Gold prices moved in a tight range on Wednesday, stabilizing after a sharp drop in the prior session as markets hunkered down ahead of a Federal Reserve interest rate decision, while easing fears of a banking crisis spelled lesser safe haven demand for the yellow metal. Bullion prices were nursing sharp losses from the prior session, as government intervention helped calm fears over a looming crisis in the U.S. and European banking system. This in turn saw markets dump gold at one-year highs, given that the yellow metal’s recent rally was largely driven by safe haven demand. Easing fears of a bank crisis also saw markets begin pricing in a greater possibility that the Fed will remain unwavering in its fight against inflation. The prospect of rising interest rates bodes poorly for zero-yield assets like gold. Spot gold was flat at $1,940.80 an ounce, while gold futures rose 0.4% to $1,944.10 an ounce by 22:09 ET (02:09 GMT). Both instruments sank nearly 2% each on Tuesday, pulling back sharply from a one-year high. The losses also saw gold fall from the coveted $2,000 an ounce level, which analysts say will take many more positive cues to reach. Focus is now on the results of the Federal Reserve’s two-day meeting later in the day, with the central bank widely expected to hike rates by 25 basis points, as it moves to curb hotter-than-usual inflation.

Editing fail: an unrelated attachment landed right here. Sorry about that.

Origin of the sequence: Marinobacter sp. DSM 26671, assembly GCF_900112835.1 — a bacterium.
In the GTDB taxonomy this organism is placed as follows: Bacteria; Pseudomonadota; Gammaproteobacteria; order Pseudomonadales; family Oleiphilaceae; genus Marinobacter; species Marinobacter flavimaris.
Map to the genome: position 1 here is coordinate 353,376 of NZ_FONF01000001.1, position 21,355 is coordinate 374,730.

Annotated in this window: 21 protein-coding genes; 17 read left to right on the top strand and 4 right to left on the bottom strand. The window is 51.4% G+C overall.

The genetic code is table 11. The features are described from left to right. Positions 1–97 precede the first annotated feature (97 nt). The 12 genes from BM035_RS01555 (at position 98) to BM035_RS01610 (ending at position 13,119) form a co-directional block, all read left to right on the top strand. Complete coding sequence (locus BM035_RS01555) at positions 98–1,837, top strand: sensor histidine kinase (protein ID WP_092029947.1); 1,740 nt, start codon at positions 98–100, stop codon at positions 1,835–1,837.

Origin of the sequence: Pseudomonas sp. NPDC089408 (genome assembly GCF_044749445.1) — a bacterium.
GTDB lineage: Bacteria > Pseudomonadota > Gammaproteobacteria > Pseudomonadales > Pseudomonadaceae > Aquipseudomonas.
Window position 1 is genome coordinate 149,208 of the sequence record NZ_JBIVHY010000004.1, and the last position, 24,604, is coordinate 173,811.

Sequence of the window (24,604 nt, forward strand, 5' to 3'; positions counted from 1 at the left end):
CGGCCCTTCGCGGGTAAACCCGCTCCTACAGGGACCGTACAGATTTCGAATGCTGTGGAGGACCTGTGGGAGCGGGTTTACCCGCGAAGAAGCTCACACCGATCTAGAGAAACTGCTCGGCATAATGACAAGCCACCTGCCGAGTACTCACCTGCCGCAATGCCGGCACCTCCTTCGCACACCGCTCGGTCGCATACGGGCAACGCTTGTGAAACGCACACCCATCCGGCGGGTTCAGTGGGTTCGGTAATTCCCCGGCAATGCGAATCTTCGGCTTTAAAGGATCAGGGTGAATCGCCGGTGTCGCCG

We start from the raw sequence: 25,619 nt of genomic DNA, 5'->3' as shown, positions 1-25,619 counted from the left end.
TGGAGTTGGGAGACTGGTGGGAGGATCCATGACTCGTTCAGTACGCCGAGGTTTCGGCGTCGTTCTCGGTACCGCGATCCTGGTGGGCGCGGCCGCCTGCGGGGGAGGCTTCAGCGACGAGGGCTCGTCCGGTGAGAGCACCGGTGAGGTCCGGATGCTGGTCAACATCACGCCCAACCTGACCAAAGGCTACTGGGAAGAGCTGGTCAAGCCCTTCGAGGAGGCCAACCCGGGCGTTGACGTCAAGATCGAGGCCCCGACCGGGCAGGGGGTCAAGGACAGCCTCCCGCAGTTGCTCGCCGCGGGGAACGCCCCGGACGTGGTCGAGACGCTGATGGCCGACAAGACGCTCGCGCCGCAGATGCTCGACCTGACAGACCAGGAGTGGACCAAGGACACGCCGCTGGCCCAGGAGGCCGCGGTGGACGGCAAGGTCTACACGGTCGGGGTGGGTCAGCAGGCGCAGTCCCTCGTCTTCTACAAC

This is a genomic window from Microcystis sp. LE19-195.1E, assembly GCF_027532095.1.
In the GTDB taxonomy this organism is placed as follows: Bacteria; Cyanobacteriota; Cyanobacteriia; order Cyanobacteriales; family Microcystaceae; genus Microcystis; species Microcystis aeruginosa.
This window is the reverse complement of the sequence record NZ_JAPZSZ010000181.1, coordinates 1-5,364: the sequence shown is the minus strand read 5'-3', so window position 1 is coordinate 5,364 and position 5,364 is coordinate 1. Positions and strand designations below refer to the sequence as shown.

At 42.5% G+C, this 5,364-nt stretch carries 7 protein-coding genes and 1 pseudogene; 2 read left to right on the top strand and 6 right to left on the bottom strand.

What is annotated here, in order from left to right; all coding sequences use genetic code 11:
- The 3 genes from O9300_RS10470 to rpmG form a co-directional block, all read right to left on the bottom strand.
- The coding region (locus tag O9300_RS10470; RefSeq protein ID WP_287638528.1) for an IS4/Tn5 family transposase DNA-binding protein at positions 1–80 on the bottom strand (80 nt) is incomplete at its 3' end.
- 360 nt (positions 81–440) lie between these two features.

But The Fed’s Outlook on Monetary Policy Will Be Closely.
watched amid growing pressure on the economy. The recent collapse of three regional U.S. banks was largely due to their vulnerability to rising interest rates, which could be shared by other medium to small-sized lenders in the country. Fears of the banking crisis fueled a stellar rally in gold and precious metal prices over the past week. Other precious metals edged higher on Wednesday, but were nursing steep losses from the prior session. Platinum futures rose 0.4%, while silver futures added 0.6%. Among industrial metals, copper prices retreated after logging four straight sessions of strong gains. Easing fears of a banking crisis were the biggest drivers of the red metal, which had tumbled to two-month lows on concerns over slowing demand. Copper futures fell 0.3% to $3.9928 a pound, but were up nearly 4% in the past four sessions.